By my early sixties the limitations of my 1958 ‘O’ Level French were being cruelly exposed when attempting to converse with my neighbours in France and for the last four years or so I have been learning French. I have done the majority of my studying at the Institut Francais in London, and this has involved a spectrum of teaching arrangements that have included one-to-one private tuition; once, twice a thrice weekly classes in groups; and intensive courses every morning for two weeks or every day for one week. I have also had private one-to-one tuition in France as well as several weeks of ‘immersion’ courses with French lessons during the day and living with a French family in the evenings.
For the first three years or more almost all of my teachers were women, as have the students in group lessons. Working in such groups I have, almost without exception, enjoyed the courses immensely and for some reason have assumed that somehow it was the proportion of women that had made the difference. The sentiment was so strong that when, last summer, I had arranged to have a male teacher, I was concerned that him being male would make for incompatibilities and possible tensions. However, Bernard turned out to be wonderful, and in his way one of the best ‘profs’ I have had. He was/is around my age and like me recently retired. In a kind, warm and professional atmosphere our ‘male’ relationship (both of us are straight) was easy, the content stimulating and I learned masses. Going to my twice-weekly lessons was a treat, and I found myself cycling through the Brittany countryside to and from his house with the light-heart of a school boy.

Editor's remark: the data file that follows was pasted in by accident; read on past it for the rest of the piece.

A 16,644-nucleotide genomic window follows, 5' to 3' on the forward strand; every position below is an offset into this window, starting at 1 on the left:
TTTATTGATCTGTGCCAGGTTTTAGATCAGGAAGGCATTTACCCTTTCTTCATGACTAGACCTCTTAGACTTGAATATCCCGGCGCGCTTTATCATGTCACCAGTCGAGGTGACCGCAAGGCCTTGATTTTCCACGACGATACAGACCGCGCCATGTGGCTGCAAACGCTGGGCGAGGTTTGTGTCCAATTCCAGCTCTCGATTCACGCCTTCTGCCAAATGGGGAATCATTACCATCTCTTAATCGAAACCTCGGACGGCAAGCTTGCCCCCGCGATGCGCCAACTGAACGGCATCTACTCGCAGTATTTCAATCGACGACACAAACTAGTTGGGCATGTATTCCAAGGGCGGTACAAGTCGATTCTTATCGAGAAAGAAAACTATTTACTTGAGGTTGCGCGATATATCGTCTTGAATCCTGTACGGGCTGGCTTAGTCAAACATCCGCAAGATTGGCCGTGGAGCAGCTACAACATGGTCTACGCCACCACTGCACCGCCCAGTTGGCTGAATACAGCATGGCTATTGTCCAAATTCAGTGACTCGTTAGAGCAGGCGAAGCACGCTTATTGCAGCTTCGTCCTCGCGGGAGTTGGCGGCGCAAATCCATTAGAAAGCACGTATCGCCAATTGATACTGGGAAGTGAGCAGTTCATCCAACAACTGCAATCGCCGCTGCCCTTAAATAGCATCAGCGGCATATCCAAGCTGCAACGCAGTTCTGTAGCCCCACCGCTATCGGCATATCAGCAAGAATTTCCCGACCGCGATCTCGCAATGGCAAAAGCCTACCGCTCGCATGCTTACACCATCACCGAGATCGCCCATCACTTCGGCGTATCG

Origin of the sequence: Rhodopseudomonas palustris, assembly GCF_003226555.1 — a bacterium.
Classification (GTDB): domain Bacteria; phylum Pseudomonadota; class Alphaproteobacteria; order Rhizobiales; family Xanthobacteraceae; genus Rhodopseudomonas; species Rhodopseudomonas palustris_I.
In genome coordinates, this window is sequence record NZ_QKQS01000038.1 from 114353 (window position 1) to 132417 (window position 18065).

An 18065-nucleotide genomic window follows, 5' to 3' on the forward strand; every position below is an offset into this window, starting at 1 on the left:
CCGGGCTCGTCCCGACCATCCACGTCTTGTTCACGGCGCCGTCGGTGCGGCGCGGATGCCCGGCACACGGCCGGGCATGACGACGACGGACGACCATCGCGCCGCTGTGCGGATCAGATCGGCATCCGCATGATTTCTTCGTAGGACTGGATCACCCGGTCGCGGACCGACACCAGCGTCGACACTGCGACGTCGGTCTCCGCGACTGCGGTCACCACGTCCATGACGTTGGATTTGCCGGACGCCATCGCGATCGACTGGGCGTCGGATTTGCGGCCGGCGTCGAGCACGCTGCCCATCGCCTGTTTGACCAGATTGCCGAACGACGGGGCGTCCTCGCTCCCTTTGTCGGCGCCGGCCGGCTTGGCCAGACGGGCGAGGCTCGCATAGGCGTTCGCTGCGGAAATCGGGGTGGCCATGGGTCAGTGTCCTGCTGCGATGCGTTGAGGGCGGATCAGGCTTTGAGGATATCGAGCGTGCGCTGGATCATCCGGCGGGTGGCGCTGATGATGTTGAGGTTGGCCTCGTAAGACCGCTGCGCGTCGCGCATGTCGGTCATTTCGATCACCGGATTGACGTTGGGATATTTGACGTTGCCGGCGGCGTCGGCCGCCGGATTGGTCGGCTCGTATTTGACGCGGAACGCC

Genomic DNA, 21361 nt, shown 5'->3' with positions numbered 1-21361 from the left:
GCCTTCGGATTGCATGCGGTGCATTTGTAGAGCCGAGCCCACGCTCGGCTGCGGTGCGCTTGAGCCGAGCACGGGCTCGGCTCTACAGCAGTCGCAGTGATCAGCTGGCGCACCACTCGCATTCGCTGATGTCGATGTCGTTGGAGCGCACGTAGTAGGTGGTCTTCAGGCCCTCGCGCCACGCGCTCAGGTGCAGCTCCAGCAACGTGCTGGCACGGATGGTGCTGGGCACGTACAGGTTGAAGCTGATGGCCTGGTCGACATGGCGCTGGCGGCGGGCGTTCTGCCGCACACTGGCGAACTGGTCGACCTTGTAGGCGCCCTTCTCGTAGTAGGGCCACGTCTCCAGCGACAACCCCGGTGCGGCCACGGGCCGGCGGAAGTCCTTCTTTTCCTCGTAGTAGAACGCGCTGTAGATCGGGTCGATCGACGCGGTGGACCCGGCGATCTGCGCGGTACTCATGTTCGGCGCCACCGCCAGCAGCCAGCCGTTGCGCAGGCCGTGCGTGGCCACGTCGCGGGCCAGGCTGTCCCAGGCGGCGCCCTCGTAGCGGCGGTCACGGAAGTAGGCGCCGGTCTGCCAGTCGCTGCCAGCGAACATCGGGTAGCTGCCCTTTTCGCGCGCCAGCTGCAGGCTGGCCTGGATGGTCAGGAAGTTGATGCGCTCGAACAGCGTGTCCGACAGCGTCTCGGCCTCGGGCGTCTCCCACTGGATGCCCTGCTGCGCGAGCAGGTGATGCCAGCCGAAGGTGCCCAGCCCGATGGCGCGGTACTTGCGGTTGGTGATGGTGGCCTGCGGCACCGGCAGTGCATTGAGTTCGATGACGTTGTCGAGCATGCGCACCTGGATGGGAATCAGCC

Obviously this was a one-to-one situation and I wondered if things might be similar if I had a group class in which the other students were mainly men rather than women. I did not have to wait long. I have now had one intensive course where the majority of students were men, and another in which all the students and one of the teachers (we had two for the course) were men, and I have discovered that the gender ratio has made not a scrap of difference. In these predominantly male classes the learning environment was the same, as were our interactions with one another, and the learning experience.
This finding was welcome. While I have certainly recognised and register whether my colleagues and teachers were men or women, their actual gender was irrelevant in the learning environment. We chatted, teased, joked and struggled together in the same way no matter the gender. I am not sure if this is what could have happened when I was younger, and whether the change I now observe was simply the product of maturing. What I do know is that it is a great relief and has given me a feeling of liberation.